• Both treatment groups received identical continuing scheduled support from health-care providers (i.e., seven visits for both groups), with continued encouragement to self-monitor, maintain a healthy lifestyle, and titrate to target. Carbohydrate counting was not required. Pumps were initially set to deliver half of patients’ total daily dose of insulin as a continuous basal flow. Bolus dosing was left to investigators’ discretion in both treatment groups. Bolus dosing ranged from set bolus doses at meals to dosing based on insulin:carbohydrate ratios or variable scales.
  • Patients had a mean age of 56 years, a mean 15 year duration of diabetes, a mean A1c of 9.0%, a mean BMI of 33 kg/m2, a mean total daily dose of ~109 units per day. The study had a high completion rate – 90% in the pump group vs. 96% in the MDI group.
  • From a baseline of 9.0%, A1c declined by 1.1% in those on an insulin pump compared to 0.4% in the MDI group (p<0.001) after 27 weeks; 55% of the pump group achieved an A1c <8% vs. 28% of the MDI group. As would be expected, patients in the highest tertile of baseline A1c realized the largest improvement in A1c after six months of pump use.

Baseline A1c Tertile




Difference in A1c Change (MDI-Pump)


-0.5% (p=0.01)

-1.1% (p<0.001)

  • Despite the improved A1c, the group on pumps used 20% less insulin vs. those on MDI (p<0.001) at the end of six months. The MDI group saw total daily insulin dose steadily increase from 106 units per day to 122 units per day. Meanwhile, the pump group saw total daily insulin dose decline from 112 units to 97 units per day.
  • Blinded CGM data (Medtronic iPro2; baseline vs. six months) revealed a significant improvement in 24-hour mean glucose, a significant reduction in hyperglycemia, and no significant increase in hypoglycemia. Glucose data was recorded over six days before randomization and on completion of six months’ of randomized treatment




Change in 24-hour Mean Glucose

-23 mg/dl*

-6 mg/dl*

Change in time spent >180 mg/dl

-226 minutes per day**

-57 minutes per day

Time spent <70 mg/dl

9 minutes per day

5 minutes per day

*p<0.01; **p<0.001

  • Data for the number of insulin boluses with pump treatment vs. multiple daily injections were not available. Patients in the pump treatment group had access to the pump bolus calculator, though it was “used inconsistently” – 59% of 158 patients used it less than 25% of the time. However, use of the bolus calculator was not associated with a reduction in A1c. With this in mind, the authors concluded, “Among pump users, the infrequent use of the bolus calculator and its lack of association with outcome also suggests that pump treatment can be effectively implemented in patients with type 2 diabetes.” We thought this was an encouraging finding that substantiates the clinical value of very simple type insulin delivery devices that do not have bolus calculators.
  • One episode of severe hypoglycemia occurred in the MDI group, while none occurred in the pump group. There were no episodes of DKA in either group. Four device-related serious adverse events occurred in the MDI group: two hyperglycemic hospitalizations (not DKA), one episode of cellulitis, and one abscess.
  • The paper concludes, “In view of these findings, the results from OpT2mise suggest that selection of patients who could most benefit from pump treatment is of paramount importance....The two-month run-in period before randomization, the dose adjustment schedule, and the guide for applying such adjustments, enabled us to identify patients who were good potential candidates for pump treatment because their glycated hemoglobin had not improved despite optimization of multiple daily injection treatment.” Optimal patient selection is especially critical given the growing number of treatment options for type 2 diabetes, along with the need to show cost-effectiveness.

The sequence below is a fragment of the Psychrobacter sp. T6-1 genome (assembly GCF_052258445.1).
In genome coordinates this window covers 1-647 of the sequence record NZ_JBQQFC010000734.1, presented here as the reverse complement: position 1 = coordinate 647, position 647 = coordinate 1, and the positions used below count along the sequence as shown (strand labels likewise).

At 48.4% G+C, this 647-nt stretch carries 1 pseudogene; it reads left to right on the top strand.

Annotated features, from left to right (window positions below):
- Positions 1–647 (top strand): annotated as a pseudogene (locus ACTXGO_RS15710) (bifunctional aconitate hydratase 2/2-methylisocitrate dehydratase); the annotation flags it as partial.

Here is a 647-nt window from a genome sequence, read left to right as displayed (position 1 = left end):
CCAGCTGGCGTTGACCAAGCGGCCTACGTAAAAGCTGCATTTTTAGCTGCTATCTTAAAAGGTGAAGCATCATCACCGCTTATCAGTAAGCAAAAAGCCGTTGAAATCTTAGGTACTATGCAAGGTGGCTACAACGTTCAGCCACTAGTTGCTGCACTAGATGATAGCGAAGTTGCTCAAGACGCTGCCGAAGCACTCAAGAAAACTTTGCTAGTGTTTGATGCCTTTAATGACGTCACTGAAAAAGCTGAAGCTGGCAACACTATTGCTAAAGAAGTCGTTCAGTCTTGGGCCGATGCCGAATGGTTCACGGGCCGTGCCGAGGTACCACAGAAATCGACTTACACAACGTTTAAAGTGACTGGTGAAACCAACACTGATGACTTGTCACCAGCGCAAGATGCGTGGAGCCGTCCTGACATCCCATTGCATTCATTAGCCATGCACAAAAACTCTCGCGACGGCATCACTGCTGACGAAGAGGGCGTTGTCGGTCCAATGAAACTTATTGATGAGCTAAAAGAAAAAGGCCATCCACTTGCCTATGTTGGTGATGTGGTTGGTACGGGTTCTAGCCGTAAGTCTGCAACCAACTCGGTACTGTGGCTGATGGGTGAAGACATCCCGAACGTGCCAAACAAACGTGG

• “Previous studies of the efficacy of pump treatment for patients with type 2 diabetes enrolled few participants and yielded inconclusive results.” Indeed, only four previous randomized controlled studies have compared pump treatment to MDI in type 2s: Raskin et al., Diabetes Care 2003; Herman et al., Diabetes Care 2005; Berthe et al., Horm Metab Res 2007; and Wainstein et al., Diabet Med 2005. The two parallel-group studies (Raskin et al., and Herman et al.), which included patients with moderate hyperglycemia (A1c’s 8.0-8.4%), demonstrated that the benefits from pump treatment and multiple daily injection treatment were similar for glycemic control. By contrast, results from two small crossover studies (Berthe et al. and Wainstein et al.) of patients with poorly controlled type 2 diabetes (A1c ≥9%) showed that pump treatment was more efficacious than MDI.
  • The study was designed and sponsored by Medtronic, and amended with input from a data and safety monitoring committee. Medtronic had no role in data collection. Medtronic statisticians analyzed the data according to a pre-specified analysis plan. Medtronic paid for the development and publishing of the manuscript, including writing assistance.
  • Of the estimated 344 million adult type 2s around the world (IDF Atlas, 2013), Medtronic estimates that ~20 million require insulin (6%). The company also cites data from Peyrot et al., Diabetes Care 2010 that approximately 57% of patients on MDI therapy admit to omitting insulin injections, yet another reason why the convenience of pump therapy is also critical for type 2s.


-- by Adam Brown, Varun Iyengar, and Kelly Close